From ‘devil’s darkness’ to beacon city, the Victorian visionary helped inspire modern Manchester

He wasn’t a big fan of nineteenth century industrial Manchester, famously calling its factory smog ‘the devil’s darkness’. But it was here that John Ruskin - artist, writer, social reformer, philanthropist and ecologist - gave some of his most important lectures, and his legacy has had a lasting impact on the city.  

As a visionary thinker, expressions of Ruskin’s ideas can be seen in the National Trust, Green Belt, Welfare State, National Health Service and The Big Draw. He was a supporter of initiates like the Ancoats Art Museum, to which he donated several pieces including a Turner, and his namesake society was founded in 1878 by of some Manchester’s most influential people.

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The Ruskin Society organised the first exhibition (1904) entirely dedicated to Ruskin

That’s why Ruskin’s 200th birthday is being commemorated this summer, with Ruskin in Manchester; a citywide festival that explores how the ideas he championed are as powerful and relevant now as they ever were. 

The festival’s curator Dr Rachel Dickinson, a principal lecturer at Manchester Metropolitan University (MMU) and director of education for Ruskin’s Guild of St George, said: “The relationship between Manchester and Ruskin is fascinating. Ruskin raged against the city for its pollution, dirty industrial environment and poor living conditions. Its reaction says a lot about Manchester, whose people and civic leaders listened and responded to Ruskin’s ideas around art, craft, education, localism and sustainability as they sought to make the city a happier and healthier place to live. At the heart of this is a special relationship that can still be found in Manchester today.”

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Manchester will host the prestigious John Ruskin Prize this year

Here’s what’s on… 


'DEVIL'S DARKNESS’ TO BEACON CITY | MMU Special Collections | 24 June - 23 August

Manchester School of Art (founded 1853) is the second oldest design school in Britain, and the importance of art education was something that Ruskin spoke of during his lecture there. Key objects and artworks including books, drawings, paintings, studio pottery and textiles from its extensive collections (now held at MMU Special Collections) and loans from other Ruskin-related collections will be shown in this diverse exhibition, which explores his relationship to Manchester.

AGENT OF CHANGE | MMU Holden Gallery | 11 July - 24 August

Prestigious national art competition The John Ruskin Prize is being hosted by MMU’s Holden Gallery this year, themed around ‘agent of change’.

“MY DEAR MR RUSKIN….” FRIENDSHIP, INSPIRATION AND SCANDAL | Elizabeth Gaskell’s House | 17 July - 2020

The first event in a Heritage Lottery-funded programme that explores the relationship between Gaskell and Ruskin - two mutual admirers and influencers of Victorian life - this exhibition highlights their contributions via the Pre-Raphaelite studios and Italian grand tour to legacies in education and social reform.

Elizabeth Gaskell’s House will also be hosting a series of family friendly workshops each Wednesday of the school summer holidays (24 July to 28 August), inviting young makers try a range of activities including: cloud observing, weaving and drawing nature. And on Friday 9 August, urban sketcher Liz Ackerley will be hosting a sketch workshop that draws upon the inspiration of Ruskin.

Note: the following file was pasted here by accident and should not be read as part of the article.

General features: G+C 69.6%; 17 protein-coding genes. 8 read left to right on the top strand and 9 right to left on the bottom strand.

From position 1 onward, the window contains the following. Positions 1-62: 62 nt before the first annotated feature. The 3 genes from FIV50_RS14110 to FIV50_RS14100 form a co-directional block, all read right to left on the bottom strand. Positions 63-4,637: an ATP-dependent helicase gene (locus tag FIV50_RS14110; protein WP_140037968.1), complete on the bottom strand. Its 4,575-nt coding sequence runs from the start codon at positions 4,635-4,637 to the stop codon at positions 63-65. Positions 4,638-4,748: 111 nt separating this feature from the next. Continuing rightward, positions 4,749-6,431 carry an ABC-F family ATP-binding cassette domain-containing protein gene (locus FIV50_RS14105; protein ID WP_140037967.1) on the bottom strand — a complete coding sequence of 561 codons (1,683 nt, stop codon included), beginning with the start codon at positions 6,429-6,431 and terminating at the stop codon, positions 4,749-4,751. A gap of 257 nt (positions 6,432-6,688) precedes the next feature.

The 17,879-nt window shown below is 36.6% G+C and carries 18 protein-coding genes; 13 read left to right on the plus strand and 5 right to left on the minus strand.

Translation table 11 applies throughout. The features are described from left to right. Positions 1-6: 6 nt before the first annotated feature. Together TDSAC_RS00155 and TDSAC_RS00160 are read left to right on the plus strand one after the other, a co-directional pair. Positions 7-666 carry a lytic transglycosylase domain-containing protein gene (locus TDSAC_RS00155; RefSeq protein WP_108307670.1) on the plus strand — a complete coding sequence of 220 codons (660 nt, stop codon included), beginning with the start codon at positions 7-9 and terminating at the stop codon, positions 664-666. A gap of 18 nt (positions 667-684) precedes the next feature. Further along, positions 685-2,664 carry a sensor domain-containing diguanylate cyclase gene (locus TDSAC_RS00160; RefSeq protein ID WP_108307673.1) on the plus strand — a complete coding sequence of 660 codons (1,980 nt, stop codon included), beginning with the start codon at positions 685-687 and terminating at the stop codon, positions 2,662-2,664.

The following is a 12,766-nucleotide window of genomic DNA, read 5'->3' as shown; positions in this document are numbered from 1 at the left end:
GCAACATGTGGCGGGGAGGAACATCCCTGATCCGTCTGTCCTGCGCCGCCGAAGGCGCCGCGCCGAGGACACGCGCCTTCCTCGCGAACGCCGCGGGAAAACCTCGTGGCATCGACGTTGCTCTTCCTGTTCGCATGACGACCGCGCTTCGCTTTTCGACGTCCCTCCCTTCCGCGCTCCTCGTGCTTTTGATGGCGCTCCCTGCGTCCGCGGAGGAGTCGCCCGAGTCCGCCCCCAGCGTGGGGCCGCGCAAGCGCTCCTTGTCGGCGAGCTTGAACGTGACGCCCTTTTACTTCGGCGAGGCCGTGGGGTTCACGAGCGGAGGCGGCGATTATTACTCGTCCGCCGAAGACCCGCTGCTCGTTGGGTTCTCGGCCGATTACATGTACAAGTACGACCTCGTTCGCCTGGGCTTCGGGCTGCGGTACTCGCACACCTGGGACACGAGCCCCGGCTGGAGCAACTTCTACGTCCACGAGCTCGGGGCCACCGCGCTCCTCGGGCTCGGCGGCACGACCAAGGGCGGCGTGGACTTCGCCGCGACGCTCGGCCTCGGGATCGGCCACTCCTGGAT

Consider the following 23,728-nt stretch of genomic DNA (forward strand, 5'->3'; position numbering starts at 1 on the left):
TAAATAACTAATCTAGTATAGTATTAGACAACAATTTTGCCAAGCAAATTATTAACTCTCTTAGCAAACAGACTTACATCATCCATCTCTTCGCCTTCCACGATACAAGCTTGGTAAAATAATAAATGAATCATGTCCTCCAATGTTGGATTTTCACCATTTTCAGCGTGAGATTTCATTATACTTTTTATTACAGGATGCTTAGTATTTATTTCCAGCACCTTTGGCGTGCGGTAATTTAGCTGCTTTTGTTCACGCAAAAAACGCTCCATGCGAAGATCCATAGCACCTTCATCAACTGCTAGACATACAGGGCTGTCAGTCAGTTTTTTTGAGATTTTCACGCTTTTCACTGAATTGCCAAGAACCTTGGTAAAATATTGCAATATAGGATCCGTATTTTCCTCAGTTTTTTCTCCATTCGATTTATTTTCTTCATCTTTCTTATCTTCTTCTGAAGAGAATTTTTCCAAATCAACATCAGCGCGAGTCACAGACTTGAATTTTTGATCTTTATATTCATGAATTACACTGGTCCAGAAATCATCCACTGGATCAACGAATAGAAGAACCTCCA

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Often at odds with their contemporaries, Ruskin and Gaskell (pictured) were controversial writers, often sharing the same ideals


RUSKIN REVIEWS | Manchester Art Gallery | Various

'Perfectly painted' or 'catastrophe'? Join Manchester Art Gallery’s curator Hannah Williamson for a gallery tour to consider what Ruskin had to say about works in Manchester's collection in this series of tours; taking place on Monday 17 June, Tuesday 25 June and Wednesday 3 July.

THE RUSKIN LECTURES, RE-ENACTED | Portico Library & Manchester Art Gallery| Monday 8 July & Saturday 13 July

In July 1857, Ruskin came to Manchester to deliver A Joy Forever; a pair of lectures presented over two evenings. These lectures, subtitled The Discovery and Application of Art and The Accumulation and Distribution of Art, will be re-enacted by actor and art historian Paul O’Keeffe in two of Manchester’s most important Victorian architectural treasures.

MANCHESTER: RUSKIN-FREE-CITY | Portico Library | Wednesday 17 July

Ruskin said: “I perceive that Manchester can produce no good art and no good literature”. In his eyes, this city saw the price of everything and the value of nothing - not grasping art’s true potential as a tool for social change and for the development of an ethical society. In 2019, his bicentenary year, what does Manchester have to say to this influential but controversial thinker’s ideas? Pose your questions to the new director of Manchester Art Gallery and The Whitworth, Alistair Hudson, and Cuban artist and activist Tania Bruguera. Hosted by Tunde Adekoya, director of Big People Music, this lively debate will be an opportunity to ask important questions about art, power and society.

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John Ruskin died in 1900 but his legacy lives on

Ruskin in Manchester is funded and supported by MMU and Ruskin’s Guild of St George. For full details, visit

Main image: Head, Heart and Hands by Michael Parker